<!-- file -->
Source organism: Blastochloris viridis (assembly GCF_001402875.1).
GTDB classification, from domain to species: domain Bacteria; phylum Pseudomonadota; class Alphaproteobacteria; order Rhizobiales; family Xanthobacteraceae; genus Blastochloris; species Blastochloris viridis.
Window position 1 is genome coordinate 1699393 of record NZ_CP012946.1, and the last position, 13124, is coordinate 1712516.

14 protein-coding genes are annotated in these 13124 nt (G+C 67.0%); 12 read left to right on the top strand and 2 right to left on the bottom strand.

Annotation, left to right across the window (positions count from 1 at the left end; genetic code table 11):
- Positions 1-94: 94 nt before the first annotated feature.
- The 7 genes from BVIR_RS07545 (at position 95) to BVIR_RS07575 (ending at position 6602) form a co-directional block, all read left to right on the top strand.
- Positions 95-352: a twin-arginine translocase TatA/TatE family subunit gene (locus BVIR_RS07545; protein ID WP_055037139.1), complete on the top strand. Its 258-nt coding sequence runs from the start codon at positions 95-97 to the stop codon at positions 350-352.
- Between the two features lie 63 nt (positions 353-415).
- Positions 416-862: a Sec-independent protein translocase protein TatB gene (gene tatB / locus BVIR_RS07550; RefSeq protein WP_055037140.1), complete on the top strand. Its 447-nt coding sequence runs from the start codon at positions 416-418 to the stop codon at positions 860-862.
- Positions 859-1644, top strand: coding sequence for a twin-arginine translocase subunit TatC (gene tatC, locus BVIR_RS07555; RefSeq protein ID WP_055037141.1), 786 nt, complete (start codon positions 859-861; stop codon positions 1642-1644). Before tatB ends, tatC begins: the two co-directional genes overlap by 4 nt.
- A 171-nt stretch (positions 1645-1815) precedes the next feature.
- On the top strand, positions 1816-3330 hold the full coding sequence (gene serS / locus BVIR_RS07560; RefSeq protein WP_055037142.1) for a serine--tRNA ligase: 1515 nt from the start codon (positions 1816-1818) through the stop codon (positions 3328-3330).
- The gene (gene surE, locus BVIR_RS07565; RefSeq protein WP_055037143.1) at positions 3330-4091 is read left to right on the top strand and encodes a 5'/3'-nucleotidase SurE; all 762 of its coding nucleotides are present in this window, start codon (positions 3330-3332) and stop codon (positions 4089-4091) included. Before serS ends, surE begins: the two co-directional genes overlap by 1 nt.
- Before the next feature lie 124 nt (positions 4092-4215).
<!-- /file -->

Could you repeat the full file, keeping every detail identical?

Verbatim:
Source organism: Blastochloris viridis (assembly GCF_001402875.1).
GTDB classification, from domain to species: domain Bacteria; phylum Pseudomonadota; class Alphaproteobacteria; order Rhizobiales; family Xanthobacteraceae; genus Blastochloris; species Blastochloris viridis.
Window position 1 is genome coordinate 1699393 of record NZ_CP012946.1, and the last position, 13124, is coordinate 1712516.

14 protein-coding genes are annotated in these 13124 nt (G+C 67.0%); 12 read left to right on the top strand and 2 right to left on the bottom strand.

Annotation, left to right across the window (positions count from 1 at the left end; genetic code table 11):
- Positions 1-94: 94 nt before the first annotated feature.
- The 7 genes from BVIR_RS07545 (at position 95) to BVIR_RS07575 (ending at position 6602) form a co-directional block, all read left to right on the top strand.
- Positions 95-352: a twin-arginine translocase TatA/TatE family subunit gene (locus BVIR_RS07545; protein ID WP_055037139.1), complete on the top strand. Its 258-nt coding sequence runs from the start codon at positions 95-97 to the stop codon at positions 350-352.
- Between the two features lie 63 nt (positions 353-415).
- Positions 416-862: a Sec-independent protein translocase protein TatB gene (gene tatB / locus BVIR_RS07550; RefSeq protein WP_055037140.1), complete on the top strand. Its 447-nt coding sequence runs from the start codon at positions 416-418 to the stop codon at positions 860-862.
- Positions 859-1644, top strand: coding sequence for a twin-arginine translocase subunit TatC (gene tatC, locus BVIR_RS07555; RefSeq protein ID WP_055037141.1), 786 nt, complete (start codon positions 859-861; stop codon positions 1642-1644). Before tatB ends, tatC begins: the two co-directional genes overlap by 4 nt.
- A 171-nt stretch (positions 1645-1815) precedes the next feature.
- On the top strand, positions 1816-3330 hold the full coding sequence (gene serS / locus BVIR_RS07560; RefSeq protein WP_055037142.1) for a serine--tRNA ligase: 1515 nt from the start codon (positions 1816-1818) through the stop codon (positions 3328-3330).
- The gene (gene surE, locus BVIR_RS07565; RefSeq protein WP_055037143.1) at positions 3330-4091 is read left to right on the top strand and encodes a 5'/3'-nucleotidase SurE; all 762 of its coding nucleotides are present in this window, start codon (positions 3330-3332) and stop codon (positions 4089-4091) included. Before serS ends, surE begins: the two co-directional genes overlap by 1 nt.
- Before the next feature lie 124 nt (positions 4092-4215).